Kreisler had in fact been planning to admit to being the composer of these works prior to the article in the Times, as he had asked his publisher to list them as his own compositions in their 1935 catalog (Downes). However, before the change was finalized, music critic and scholar Olin Downes was doing his own research. The Library of Congress also played a part in the discovery, as Downes contacted then chief of the Music Division, Harold Spivacke, to attempt to find a copy of the original score of one of the fakes, the “Praeludium and Allegro” supposedly by Gaetano Pugnani. Spivacke searched the Library’s holdings for the piece in question, coming up empty. While he mentioned that he had harbored doubts about the authenticity of some of Kreisler’s transcriptions in the past, he also admitted that Kreisler was “one of those rare violinists . . . who looks inside of libraries, so . . . he might have gotten this almost anywhere.” (Harold Spivacke Collection, Box 7/Folder12)

When Downes asked Kreisler about the compositions prior to the Times article’s release, Kreisler freely admitted that he had composed them himself (Downes). There was initially some public outcry, with some camps being deeply offended by this musical artifice and others claiming they had known all along. Eventually, the furor died down, and many of the pieces remain in the violin repertoire today.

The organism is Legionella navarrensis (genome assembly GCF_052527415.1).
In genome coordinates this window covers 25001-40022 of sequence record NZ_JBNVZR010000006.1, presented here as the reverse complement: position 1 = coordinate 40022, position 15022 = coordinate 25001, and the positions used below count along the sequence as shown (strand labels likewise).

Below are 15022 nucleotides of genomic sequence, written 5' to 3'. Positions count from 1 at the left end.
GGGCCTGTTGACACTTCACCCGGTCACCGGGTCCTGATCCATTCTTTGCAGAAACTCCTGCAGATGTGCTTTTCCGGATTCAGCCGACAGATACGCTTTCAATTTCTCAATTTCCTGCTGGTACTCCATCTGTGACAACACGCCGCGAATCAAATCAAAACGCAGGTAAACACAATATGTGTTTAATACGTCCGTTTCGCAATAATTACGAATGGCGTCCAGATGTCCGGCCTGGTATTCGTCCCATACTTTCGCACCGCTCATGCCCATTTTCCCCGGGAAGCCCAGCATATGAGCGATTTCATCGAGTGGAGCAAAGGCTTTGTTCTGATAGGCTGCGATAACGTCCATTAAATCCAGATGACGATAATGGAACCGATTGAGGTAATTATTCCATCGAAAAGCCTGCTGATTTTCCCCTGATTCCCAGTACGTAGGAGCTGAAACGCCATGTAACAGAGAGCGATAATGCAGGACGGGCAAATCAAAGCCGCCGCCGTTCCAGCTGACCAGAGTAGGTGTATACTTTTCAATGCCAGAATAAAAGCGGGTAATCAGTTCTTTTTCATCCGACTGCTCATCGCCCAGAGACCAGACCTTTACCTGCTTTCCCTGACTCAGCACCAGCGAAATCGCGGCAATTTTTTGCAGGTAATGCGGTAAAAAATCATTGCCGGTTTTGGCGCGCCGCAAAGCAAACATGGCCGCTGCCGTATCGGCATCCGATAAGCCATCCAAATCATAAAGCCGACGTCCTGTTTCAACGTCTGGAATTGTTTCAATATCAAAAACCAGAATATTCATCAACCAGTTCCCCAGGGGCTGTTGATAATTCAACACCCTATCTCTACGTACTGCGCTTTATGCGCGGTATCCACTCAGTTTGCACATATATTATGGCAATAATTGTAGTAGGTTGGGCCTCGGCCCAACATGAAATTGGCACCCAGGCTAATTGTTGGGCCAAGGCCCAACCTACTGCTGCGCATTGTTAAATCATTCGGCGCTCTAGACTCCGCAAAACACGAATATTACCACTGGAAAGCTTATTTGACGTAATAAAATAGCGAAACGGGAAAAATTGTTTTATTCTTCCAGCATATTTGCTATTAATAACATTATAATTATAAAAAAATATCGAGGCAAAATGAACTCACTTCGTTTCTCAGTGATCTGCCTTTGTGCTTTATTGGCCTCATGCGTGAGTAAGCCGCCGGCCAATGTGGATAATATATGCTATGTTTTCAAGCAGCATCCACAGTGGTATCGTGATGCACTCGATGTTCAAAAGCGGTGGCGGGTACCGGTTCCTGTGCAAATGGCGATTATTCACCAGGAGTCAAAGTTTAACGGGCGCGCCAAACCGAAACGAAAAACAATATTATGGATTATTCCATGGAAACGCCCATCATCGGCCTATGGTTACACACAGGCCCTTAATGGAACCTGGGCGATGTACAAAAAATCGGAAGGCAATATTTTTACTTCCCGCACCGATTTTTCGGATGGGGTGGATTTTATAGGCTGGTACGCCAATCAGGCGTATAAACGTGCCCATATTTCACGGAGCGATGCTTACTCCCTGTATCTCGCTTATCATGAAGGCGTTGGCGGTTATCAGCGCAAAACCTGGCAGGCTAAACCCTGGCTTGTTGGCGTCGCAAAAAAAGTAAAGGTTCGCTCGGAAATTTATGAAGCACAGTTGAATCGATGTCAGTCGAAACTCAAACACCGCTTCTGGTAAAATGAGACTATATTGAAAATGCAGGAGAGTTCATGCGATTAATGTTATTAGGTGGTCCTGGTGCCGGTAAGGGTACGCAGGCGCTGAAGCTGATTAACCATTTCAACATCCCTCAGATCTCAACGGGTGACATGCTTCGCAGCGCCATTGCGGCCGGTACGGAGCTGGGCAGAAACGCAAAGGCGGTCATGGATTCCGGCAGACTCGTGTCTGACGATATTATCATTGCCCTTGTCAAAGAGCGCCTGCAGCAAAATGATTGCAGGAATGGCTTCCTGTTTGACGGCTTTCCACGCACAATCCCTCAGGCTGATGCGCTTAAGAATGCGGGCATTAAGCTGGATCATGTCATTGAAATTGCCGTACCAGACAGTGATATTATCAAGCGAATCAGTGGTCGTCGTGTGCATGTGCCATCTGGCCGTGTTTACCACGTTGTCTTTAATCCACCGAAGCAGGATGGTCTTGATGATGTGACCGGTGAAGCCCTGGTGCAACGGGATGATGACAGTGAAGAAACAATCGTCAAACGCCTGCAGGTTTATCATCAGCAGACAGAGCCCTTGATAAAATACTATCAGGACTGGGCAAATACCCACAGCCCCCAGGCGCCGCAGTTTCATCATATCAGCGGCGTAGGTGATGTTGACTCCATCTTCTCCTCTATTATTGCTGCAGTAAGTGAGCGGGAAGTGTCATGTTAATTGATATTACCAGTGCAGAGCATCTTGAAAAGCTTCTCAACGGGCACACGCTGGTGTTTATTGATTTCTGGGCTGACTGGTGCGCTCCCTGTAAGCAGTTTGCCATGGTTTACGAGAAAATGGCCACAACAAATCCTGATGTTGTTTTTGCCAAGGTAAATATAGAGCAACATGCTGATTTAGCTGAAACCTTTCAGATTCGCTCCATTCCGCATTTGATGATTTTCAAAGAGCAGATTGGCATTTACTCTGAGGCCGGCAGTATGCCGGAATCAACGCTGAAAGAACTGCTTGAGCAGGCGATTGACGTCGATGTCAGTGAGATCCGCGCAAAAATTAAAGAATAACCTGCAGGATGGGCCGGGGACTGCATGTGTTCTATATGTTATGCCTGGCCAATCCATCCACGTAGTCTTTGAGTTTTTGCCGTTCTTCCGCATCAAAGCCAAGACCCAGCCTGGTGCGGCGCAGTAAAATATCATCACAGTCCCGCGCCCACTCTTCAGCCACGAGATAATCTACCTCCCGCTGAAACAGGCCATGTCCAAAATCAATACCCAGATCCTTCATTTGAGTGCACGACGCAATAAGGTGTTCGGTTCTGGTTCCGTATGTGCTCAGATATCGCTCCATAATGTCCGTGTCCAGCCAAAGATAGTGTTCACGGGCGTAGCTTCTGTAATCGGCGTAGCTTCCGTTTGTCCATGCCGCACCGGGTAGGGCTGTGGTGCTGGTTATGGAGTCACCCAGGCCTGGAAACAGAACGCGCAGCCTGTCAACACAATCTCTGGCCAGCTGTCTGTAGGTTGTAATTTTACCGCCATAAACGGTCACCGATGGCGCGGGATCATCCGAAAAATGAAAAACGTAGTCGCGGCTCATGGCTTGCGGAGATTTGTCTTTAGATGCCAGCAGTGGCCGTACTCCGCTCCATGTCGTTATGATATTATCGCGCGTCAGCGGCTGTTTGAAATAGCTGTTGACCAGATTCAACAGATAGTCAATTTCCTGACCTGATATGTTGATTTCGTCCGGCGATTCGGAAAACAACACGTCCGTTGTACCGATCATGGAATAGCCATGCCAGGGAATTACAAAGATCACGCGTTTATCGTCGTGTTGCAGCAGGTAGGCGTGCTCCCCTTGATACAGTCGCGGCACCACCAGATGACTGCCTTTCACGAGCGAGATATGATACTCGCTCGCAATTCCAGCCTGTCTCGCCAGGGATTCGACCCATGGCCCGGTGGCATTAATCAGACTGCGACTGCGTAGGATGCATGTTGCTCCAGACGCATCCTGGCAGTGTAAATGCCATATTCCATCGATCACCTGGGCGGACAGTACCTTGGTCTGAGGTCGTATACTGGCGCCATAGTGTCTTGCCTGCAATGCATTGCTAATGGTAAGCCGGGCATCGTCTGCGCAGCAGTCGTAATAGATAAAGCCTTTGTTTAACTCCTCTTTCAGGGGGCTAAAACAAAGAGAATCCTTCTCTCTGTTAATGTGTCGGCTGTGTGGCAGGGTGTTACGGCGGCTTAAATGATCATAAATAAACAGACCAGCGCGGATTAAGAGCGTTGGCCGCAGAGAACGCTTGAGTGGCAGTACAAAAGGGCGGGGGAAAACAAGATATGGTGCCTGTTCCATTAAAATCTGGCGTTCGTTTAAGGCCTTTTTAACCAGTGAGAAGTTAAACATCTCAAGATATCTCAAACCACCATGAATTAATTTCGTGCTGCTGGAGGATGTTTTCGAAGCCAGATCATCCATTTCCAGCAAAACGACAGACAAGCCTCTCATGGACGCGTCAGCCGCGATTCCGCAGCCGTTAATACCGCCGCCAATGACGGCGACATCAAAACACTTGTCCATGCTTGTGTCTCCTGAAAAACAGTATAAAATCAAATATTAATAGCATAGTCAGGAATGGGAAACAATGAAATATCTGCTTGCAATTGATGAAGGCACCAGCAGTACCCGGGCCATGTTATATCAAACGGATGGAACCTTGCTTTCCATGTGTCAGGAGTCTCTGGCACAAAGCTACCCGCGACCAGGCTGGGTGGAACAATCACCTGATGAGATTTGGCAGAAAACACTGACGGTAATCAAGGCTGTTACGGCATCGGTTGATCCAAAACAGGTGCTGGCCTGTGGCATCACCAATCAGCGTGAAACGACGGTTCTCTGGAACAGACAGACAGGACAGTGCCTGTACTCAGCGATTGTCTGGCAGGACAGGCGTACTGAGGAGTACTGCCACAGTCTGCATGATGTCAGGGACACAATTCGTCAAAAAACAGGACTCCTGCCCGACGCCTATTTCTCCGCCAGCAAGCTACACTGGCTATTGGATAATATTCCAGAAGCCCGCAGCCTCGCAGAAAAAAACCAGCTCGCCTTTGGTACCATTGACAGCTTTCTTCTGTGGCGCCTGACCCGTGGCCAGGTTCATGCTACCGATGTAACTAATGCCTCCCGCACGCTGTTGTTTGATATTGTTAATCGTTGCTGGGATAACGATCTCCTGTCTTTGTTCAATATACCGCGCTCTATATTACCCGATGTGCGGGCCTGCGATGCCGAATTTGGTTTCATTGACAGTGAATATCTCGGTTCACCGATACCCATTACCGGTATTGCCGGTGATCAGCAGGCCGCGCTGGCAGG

In the midst of it all, Downes defended Kreisler and his compositions, expressing the view that no one was really wronged in any way by the deception. After puzzling over the identity of “Anonymous of Greenwich” only to be trolled by a fifty-year-old musical joke, I can agree with Downes. I leave you with his words: “Let us admit that Mr. Kreisler has hoaxed us rather handsomely. Has not the principal harm, if any, been done to the feelings of the hoaxed?” (Downes).

Music manuscript for "Praeludium and Allegro," attributed to G. Pugnani in the upper right corner. Pencil manuscript is written in the hand of Fritz Kreisler for violin and organ.
G. Pugnani (Fritz Kreisler). Praeludiam and Allegro. Music manuscript, Fritz Kreisler Collection (Box 1/Folder 1). Music Division, Library of Congress.

Sources Cited

“Kreisler Reveals ‘Classics’ as Own; Fooled Music Critics for 30 Years,” New York Times February 8, 1935.

Olin Downes, “Kreisler’s ‘Classics’: Story of Their Authorship: Some Rumors and Interpretations of His Course,” New York Times March 3, 1935.

 

 

Comments (2)

  1. I think it odd that this blog entry starts out “Posted by Cait Miller”. Since it was apparently written by Emily Baumgart, shouldn’t her name be featured most prominently?

    • Hi, Paul – thanks for reading (and your sharp eye!). Certain Music Division staff have blog editor status, though any staff member is able to contribute as a guest author. That’s the situation here – Emily contributed a guest post, and I published it on their behalf.